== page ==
Survey: Most EAs good for now, but not for future

Agencies' enterprise architectures are good enough to support their mission needs for the time being but may not be adequate for the long term.

In a survey of 155 federal IT and business executives, 61 percent said their modernization blueprints 'are not optimal for growth,' and seven percent said their EA is not optimal for their agency's current mission. Meanwhile, 33 percent said the plans are good enough for now and the future.

'The IT folks are concerned about the scale issue as well as the new technology coming,' said Gerald Charles, executive adviser for Cisco Systems' Public Sector Internet Business Solutions Group. 'They are not comfortable with how they will intergrate the new technology.'

Cisco and Market Connections Inc. of Fairfax, Va., conducted the telephone survey of IT decision-makers familiar with their agencies' enterprise architecture, according to Aaron Heffron, Market Connections' vice president for custom research services.

The survey found that the network security, disaster recovery and continuity of operations were the top issues for both business and IT managers.

Security could be impacted the most by using their EA correctly, according to 25 percent of the business managers and 29 percent of the IT managers. After that, shared services (21 percent) and cross-agency collaboration and information sharing (19 percent) also scored high. Among IT managers, 18 percent said enterprise management, cross-agency collaboration and information sharing, and real-time network management could benefit from using their EA correctly.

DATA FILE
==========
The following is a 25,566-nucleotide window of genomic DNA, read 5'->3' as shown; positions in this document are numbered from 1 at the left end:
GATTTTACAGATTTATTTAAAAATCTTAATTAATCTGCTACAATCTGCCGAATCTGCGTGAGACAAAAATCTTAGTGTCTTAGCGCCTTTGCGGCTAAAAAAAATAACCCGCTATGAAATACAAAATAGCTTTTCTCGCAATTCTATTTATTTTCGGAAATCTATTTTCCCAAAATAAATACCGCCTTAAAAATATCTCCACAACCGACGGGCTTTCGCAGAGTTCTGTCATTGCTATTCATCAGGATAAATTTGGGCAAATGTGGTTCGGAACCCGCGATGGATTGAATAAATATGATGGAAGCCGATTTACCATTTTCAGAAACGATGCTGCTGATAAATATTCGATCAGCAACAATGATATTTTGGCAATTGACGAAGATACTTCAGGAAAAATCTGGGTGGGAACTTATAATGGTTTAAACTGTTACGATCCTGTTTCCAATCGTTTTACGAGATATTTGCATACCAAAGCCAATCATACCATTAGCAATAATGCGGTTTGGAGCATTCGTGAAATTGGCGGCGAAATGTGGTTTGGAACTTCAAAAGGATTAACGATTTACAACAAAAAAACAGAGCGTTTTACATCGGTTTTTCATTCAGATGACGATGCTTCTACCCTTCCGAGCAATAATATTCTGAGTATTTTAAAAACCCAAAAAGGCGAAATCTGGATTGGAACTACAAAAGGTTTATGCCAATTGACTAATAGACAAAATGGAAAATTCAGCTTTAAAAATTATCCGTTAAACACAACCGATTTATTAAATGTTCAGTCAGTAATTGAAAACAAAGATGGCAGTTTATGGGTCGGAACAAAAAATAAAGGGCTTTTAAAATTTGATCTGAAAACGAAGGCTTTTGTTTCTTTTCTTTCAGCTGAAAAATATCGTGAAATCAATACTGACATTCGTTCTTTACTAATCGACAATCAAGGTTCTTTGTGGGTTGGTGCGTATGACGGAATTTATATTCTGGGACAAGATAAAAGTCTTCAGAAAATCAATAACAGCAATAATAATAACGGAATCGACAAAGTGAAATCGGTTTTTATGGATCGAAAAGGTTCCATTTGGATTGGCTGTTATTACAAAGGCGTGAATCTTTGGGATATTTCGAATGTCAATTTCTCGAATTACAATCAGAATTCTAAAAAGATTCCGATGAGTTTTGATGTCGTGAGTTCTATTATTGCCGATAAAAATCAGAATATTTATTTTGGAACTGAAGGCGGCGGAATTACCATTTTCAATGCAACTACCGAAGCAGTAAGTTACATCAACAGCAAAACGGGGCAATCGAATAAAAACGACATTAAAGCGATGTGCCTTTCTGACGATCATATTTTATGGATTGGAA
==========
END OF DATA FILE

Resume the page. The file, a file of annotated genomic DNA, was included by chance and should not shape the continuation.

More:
Charles said this seems to show that federal IT and business managers see security not just as a point solution to their security problem but a part of the broader scope of people, processes and tools, and EA is a part of that.

Funding (23 percent) remains the largest challenge for enterprise architecture, while maintaining security (15 percent) and internal staffing (14 percent) round out the top three obstacles for EA.

And the managers said if they had extra funding, 47 percent would spend it on internal staffing and training.

As agencies mature in using their EAs, 69 percent of the respondents said using their EA to consolidate IT infrastructure will become the biggest challenge. Cross-agency sharing and collaboration (62 percent) and expanding how much money they spend on e-records management (57 percent) followed as the next set of obstacles to using their EA effectively.

'A lot of these challenges are cultural or organizational, not technical,' Charles said. 'They realize consolidation brings benefits of lower costs, but they must work through the other issues as well to get the consolidation done.'

Heffron added that the overall message from the survey was that agency IT and business managers have a lot of competing priorities and can't move forward as fast as they would like.


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